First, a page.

Weber Gas Grills
Gas-fueled grills typically use propane or
natural gas as their fuel source, with gas-flame either
cooking food directly or heating grilling elements which in turn radiate the heat necessary to cook
Gas grills are available in sizes ranging from small, single steak
grills up to large, industrial sized
restaurant grills which are able to cook enough meat to feed a hundred or more people. Gas grills are designed for
either LP or NG, although it's possible to convert a grill from one gas source to
Weber is the leading and trusted brand
when it comes to gas grills. They have been in business for more than 50 years and should always be on top of
you're list when shopping for a gas grill.
So, How Do You Shop for a Weber Gas
Grill and What Do You Look For?
survey conducted by Weber, they talked to a lot of to grilling enthusiasts to ask them what they want in their
Weber gas grills. Frustrated by owning disappointing grills from other companies, they mostly came up with three
main things that they do not want:
1. Uncontrollable flare-ups.
2. Grills that fall apart after a couple of seasons.
3. Burnt food.
Most people blame burnt food on the chef. But most are surprised to learn
that it’s more likely the grill that's at fault. It’s a fact that not all grills cook equally. The design and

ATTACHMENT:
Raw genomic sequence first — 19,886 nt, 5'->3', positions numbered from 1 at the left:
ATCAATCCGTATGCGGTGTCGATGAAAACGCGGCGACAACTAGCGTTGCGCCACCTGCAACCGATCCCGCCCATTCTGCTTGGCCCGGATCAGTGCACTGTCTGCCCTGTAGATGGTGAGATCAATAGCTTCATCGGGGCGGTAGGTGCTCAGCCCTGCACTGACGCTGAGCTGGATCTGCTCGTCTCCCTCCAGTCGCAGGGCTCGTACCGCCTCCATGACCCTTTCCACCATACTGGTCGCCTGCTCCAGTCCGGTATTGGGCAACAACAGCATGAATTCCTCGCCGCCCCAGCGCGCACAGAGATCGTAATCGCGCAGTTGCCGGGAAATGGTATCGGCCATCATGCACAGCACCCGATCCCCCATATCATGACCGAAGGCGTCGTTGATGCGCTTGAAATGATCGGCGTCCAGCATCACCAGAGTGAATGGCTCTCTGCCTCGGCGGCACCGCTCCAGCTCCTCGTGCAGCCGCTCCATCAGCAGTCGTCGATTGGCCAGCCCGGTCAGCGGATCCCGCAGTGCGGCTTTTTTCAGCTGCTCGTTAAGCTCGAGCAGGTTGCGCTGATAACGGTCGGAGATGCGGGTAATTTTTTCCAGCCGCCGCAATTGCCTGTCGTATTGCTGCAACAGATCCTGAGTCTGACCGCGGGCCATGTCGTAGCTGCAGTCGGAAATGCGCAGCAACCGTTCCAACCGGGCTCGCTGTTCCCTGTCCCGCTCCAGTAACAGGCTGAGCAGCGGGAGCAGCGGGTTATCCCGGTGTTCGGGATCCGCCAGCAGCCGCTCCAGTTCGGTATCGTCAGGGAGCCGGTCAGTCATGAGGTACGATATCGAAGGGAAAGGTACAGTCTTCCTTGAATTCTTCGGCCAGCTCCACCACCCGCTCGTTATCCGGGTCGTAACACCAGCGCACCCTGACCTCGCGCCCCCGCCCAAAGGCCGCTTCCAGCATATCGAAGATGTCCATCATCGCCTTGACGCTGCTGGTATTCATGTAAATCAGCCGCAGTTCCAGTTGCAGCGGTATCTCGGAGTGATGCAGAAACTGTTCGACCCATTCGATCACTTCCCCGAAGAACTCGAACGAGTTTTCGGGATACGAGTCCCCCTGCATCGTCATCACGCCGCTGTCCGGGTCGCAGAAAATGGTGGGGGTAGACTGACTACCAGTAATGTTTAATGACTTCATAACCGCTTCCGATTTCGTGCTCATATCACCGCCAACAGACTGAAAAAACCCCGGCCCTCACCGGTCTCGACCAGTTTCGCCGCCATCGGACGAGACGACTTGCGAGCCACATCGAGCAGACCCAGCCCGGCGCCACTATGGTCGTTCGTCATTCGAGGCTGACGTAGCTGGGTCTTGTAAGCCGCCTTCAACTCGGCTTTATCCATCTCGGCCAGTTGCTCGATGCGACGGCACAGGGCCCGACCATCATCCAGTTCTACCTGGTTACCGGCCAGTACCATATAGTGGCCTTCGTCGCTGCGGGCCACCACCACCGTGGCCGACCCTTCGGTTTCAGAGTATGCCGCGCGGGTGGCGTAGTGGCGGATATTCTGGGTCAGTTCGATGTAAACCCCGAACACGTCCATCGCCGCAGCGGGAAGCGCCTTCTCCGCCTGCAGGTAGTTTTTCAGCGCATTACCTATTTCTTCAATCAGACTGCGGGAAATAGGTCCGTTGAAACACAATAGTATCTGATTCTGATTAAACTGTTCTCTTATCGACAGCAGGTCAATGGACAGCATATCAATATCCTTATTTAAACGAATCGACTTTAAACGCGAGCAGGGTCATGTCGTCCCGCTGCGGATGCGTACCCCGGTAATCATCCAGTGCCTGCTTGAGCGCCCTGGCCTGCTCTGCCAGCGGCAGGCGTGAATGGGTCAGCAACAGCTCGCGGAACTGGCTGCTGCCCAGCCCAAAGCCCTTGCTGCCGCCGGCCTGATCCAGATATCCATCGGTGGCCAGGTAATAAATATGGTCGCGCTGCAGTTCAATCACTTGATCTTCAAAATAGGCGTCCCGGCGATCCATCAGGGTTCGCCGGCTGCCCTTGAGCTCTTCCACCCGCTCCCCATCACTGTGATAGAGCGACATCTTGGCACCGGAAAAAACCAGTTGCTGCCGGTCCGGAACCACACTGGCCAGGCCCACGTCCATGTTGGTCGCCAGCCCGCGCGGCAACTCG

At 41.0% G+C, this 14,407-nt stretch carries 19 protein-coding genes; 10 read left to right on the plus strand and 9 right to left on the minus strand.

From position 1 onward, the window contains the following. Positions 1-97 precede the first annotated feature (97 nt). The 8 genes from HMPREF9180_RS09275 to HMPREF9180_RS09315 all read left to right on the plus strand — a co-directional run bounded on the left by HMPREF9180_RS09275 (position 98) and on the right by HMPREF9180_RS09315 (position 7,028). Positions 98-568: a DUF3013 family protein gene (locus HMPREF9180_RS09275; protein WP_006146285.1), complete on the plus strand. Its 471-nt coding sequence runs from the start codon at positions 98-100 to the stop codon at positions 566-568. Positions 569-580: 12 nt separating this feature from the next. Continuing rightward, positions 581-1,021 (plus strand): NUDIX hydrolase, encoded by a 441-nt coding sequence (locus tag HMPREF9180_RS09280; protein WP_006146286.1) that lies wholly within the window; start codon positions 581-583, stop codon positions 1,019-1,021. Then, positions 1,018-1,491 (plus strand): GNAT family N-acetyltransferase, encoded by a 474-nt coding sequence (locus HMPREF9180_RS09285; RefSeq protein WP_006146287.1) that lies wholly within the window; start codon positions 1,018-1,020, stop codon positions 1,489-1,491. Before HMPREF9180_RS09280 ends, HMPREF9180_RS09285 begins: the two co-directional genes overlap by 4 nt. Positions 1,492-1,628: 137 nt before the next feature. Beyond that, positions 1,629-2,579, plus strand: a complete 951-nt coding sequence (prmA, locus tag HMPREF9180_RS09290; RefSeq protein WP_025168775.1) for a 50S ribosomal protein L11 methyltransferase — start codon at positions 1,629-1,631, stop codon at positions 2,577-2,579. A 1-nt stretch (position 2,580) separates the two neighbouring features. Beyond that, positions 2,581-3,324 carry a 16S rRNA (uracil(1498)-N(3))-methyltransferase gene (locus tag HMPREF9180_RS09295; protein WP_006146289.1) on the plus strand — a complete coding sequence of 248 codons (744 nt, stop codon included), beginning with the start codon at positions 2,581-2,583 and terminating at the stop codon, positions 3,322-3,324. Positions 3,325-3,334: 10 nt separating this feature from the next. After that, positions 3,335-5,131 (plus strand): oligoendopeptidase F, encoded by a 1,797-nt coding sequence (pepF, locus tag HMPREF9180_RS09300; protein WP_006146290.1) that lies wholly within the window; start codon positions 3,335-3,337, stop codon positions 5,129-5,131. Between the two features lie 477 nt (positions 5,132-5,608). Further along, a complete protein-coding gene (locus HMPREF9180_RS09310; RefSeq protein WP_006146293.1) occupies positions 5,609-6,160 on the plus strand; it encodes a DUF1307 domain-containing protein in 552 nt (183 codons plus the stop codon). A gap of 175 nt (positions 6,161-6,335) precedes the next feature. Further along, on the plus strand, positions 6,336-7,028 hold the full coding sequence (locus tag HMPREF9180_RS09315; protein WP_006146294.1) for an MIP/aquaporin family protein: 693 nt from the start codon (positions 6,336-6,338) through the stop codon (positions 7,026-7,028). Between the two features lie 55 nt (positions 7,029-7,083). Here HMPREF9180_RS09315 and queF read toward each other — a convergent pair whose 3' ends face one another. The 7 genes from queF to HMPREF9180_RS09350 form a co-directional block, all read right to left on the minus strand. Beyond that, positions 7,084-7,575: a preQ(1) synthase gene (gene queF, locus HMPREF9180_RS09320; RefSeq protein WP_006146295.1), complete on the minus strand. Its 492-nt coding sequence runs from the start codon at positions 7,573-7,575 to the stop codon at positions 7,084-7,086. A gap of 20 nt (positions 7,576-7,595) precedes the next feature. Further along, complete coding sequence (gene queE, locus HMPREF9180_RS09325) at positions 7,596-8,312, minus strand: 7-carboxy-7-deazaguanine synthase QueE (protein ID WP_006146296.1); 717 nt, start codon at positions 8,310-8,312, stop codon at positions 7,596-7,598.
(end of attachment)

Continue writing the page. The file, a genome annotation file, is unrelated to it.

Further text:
construction of a gas grill is a primary factor in how well it cooks. Choosing the right grill can mean the
difference between eating juicy steaks or charred cheeseburgers.
The ABC's of a Weber Gas
A. On the top of every grill is the hood, which keeps heat from escaping.
B. The cookbox is the body of the grill and houses the cooking system, which consists of three primary
* The cooking grates, where you place the food, come ?rst.
* Below is a heat dispersal system.
* At the bottom are the burners, which create heat.
C. Underneath the cookbox is some type of system to channel and collect grease.
After you figure out the ABC's, follow these Five-Steps before buying that Weber Gas Grill:
Step 1: GIVE IT THE WIGGLE TEST
Step right up, grab the grill by the sides, and give it a good shake. If it doesn’t feel sturdy at the store, you
can bet it’s going to fall apart in your backyard. A well-built Weber gas grill feels solid and stable, and is made